Tools to help ensure grid reliability with new generation resources identified


Jon Wellinghoff,
Chairman, FERC
Washington, DC, U.S.A. — (METERING.COM) — January 21, 2010 – A systematic approach to identifying metrics which are useful for operating and planning a reliable power system with increased amounts of variable renewable generation has been set out in a new report from the Lawrence Berkeley National Laboratory.

The study, which was conducted for the Federal Energy Regulatory Commission (FERC) and is now open for comment, is based on the concept of the “frequency nadir,” which is the frequency at which frequency decline is arrested following sudden loss of generation, and takes advantage of new information gathering and processing capabilities that system operators are developing for wide-area situational awareness.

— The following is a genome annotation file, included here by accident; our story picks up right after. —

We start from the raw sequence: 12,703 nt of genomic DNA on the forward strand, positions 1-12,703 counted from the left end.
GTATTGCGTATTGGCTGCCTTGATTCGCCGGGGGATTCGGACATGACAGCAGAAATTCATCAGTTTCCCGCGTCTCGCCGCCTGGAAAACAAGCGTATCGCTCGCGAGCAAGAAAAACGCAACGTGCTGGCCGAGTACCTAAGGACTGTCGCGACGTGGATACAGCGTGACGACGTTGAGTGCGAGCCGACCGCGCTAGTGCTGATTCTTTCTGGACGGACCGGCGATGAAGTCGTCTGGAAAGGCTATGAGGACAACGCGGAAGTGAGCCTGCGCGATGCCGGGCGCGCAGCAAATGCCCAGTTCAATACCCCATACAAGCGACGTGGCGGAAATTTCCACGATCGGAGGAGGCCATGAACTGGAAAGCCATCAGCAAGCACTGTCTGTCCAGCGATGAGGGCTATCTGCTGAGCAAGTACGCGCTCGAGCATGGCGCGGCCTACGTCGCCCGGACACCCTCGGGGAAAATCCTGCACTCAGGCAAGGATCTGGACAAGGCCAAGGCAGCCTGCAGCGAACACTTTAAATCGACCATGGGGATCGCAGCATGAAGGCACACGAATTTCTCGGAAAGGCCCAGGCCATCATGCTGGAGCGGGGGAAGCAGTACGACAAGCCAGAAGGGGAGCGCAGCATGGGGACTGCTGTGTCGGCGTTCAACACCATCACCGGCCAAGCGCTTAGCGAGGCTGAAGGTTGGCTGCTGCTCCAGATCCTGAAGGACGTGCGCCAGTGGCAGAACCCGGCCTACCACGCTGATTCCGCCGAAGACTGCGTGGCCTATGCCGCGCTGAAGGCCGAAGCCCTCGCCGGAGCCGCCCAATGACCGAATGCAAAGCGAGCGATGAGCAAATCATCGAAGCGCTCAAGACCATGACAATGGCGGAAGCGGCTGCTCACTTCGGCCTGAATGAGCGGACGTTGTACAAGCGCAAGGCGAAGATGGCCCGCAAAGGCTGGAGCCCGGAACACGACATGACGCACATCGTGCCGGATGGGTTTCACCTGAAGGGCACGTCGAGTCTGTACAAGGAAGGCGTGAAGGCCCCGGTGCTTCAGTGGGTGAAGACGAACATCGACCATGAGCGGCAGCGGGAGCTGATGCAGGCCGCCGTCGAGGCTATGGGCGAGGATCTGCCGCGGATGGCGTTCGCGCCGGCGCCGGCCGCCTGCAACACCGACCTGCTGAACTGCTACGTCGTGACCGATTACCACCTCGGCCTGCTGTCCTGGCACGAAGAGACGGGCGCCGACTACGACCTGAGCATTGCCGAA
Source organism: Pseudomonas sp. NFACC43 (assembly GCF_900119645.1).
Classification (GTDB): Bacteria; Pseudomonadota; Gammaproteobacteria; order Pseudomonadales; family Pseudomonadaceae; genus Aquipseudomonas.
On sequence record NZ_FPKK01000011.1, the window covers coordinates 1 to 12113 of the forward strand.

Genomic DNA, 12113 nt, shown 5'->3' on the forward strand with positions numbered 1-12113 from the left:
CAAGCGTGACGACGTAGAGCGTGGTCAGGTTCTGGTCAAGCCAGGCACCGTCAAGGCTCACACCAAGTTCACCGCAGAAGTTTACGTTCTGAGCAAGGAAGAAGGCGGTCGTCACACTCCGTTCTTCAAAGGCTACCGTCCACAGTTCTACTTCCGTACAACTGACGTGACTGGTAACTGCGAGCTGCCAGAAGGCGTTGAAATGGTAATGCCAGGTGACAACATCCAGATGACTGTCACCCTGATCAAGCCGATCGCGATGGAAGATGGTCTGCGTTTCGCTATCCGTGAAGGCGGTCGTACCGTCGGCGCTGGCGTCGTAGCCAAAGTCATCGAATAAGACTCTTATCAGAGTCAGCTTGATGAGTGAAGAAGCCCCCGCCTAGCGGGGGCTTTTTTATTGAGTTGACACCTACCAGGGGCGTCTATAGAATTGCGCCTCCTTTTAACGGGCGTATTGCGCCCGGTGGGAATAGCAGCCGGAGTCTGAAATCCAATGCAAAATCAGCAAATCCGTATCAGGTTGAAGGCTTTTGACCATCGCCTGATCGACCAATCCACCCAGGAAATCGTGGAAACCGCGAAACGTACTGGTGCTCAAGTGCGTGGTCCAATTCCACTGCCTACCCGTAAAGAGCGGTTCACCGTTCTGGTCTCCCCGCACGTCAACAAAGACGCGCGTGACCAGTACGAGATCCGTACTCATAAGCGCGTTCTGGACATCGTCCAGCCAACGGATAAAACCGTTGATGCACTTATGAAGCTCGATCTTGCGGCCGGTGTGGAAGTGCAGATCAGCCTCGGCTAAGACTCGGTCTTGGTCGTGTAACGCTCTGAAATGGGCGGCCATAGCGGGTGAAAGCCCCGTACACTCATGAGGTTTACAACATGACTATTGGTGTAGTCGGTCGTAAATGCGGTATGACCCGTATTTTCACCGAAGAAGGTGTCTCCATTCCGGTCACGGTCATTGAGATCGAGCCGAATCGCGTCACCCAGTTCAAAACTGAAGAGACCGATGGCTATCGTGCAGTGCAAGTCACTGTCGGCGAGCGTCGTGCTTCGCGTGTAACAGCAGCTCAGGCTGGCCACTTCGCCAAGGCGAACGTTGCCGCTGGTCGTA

The aim is to ensure reliability for consumers by identifying tools that will help manage the planning and operations of increasing renewable generation resources into the nation’s electricity system.

Primary frequency response is the leading metric that is used in the report to assess the adequacy of primary frequency control reserves necessary to ensure reliable operation. It measures what is needed to arrest frequency decline (i.e. to establish a frequency nadir) at a frequency higher than the highest set point for under-frequency load shedding within an interconnection.

The metrics can be used not just to manage the integration of variable renewable generation but also to guide and gauge the extent and success of reliable integration of any new resource into an interconnection. Further, they can be used to map a transition path when major changes are made to existing resources such as conventional plant retirements or de-ratings.

As an example the study simulates the integration of wind generation, and finds that the wind generation capacity projected for 2012 in the Western and Texas interconnections – 9 GW and 14.4 GW respectively – can be reliably integrated.

“This study is valuable in that it gives us the tools to help determine how to manage operation and expansion of the grid, regardless of which resources the electric industry uses to generate power,” commented FERC chairman Jon Wellinghoff.

Comments on the study’s technical aspects can be made over the next 45 days.